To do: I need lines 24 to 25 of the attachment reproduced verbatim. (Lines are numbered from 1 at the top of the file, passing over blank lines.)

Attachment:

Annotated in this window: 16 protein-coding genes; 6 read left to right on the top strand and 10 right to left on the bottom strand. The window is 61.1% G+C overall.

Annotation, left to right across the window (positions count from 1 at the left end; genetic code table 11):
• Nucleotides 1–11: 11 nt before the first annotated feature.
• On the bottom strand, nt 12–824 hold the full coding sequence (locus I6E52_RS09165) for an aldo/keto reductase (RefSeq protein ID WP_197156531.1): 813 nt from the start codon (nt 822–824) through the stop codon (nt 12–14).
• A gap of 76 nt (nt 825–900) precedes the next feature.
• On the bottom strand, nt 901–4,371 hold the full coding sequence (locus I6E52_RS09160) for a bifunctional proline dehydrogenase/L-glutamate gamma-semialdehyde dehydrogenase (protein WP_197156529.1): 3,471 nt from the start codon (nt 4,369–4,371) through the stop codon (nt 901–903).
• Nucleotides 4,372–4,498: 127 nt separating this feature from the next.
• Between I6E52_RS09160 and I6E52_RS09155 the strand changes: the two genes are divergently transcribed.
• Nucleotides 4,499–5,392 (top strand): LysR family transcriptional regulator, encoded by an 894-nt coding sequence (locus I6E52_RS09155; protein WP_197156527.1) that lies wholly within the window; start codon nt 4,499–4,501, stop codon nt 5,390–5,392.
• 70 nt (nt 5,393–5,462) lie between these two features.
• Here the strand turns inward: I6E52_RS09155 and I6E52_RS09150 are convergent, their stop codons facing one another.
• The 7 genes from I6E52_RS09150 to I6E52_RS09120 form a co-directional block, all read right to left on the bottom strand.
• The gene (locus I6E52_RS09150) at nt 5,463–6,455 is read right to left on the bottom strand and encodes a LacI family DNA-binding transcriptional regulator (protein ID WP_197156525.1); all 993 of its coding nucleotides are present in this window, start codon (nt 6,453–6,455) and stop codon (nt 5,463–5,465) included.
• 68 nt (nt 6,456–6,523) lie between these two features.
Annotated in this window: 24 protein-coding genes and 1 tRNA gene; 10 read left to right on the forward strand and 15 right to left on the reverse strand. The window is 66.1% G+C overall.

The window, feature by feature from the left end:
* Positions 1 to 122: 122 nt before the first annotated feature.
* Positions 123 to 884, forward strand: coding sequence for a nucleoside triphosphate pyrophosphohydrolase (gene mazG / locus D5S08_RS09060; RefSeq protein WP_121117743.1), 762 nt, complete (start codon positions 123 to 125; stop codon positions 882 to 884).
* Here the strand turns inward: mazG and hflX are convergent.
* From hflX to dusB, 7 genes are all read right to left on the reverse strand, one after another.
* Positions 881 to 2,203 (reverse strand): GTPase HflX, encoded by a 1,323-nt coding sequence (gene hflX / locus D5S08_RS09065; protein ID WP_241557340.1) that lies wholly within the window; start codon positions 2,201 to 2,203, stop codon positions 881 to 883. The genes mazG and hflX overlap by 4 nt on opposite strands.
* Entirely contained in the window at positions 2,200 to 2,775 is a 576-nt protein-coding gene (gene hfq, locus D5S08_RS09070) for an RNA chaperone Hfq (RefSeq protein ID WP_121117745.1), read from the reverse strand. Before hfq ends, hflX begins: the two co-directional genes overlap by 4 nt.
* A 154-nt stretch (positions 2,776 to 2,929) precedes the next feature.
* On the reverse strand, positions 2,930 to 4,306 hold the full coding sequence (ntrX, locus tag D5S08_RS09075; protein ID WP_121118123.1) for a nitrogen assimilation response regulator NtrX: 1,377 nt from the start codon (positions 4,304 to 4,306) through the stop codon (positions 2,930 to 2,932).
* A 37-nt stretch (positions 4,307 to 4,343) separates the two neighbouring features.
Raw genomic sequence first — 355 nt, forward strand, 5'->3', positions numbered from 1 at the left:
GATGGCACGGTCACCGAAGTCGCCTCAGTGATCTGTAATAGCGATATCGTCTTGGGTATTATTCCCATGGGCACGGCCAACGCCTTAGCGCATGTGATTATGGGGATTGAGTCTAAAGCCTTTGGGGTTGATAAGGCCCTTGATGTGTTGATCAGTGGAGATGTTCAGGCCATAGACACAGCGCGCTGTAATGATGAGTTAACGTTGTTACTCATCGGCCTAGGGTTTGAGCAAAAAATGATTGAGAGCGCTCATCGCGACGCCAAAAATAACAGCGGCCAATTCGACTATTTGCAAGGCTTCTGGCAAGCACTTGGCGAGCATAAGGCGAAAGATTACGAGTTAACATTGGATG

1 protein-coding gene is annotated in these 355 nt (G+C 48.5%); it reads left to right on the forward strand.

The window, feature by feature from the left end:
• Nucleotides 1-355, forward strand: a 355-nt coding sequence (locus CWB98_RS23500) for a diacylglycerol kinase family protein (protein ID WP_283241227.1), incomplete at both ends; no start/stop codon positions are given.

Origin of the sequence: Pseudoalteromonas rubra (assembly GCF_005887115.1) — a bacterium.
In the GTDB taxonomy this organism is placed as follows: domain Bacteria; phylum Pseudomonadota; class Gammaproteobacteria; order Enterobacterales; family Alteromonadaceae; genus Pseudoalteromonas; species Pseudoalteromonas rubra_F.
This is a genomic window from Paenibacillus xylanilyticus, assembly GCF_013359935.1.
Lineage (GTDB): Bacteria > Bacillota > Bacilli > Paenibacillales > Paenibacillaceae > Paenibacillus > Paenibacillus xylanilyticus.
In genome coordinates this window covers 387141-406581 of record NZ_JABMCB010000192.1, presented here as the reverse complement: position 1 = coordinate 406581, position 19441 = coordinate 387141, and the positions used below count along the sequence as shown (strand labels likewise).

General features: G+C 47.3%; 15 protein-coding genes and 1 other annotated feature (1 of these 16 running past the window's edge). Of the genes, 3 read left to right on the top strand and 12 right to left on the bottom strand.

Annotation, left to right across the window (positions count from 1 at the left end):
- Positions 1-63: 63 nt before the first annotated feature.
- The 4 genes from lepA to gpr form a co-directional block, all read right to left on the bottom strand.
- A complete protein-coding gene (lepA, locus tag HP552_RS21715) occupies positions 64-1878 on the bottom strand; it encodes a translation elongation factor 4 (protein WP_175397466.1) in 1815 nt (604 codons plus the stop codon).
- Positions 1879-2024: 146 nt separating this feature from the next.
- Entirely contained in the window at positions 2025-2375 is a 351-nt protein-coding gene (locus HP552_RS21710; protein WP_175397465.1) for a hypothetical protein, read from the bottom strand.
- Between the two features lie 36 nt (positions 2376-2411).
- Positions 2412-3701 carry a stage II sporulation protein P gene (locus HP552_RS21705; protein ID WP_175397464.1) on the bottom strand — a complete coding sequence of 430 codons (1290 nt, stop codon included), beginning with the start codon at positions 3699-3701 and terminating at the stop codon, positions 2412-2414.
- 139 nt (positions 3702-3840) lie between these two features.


* On the reverse strand, positions 2,930 to 4,306 hold the full coding sequence (ntrX, locus tag D5S08_RS09075; protein ID WP_121118123.1) for a nitrogen assimilation response regulator NtrX: 1,377 nt from the start codon (positions 4,304 to 4,306) through the stop codon (positions 2,930 to 2,932).
* A 37-nt stretch (positions 4,307 to 4,343) separates the two neighbouring features.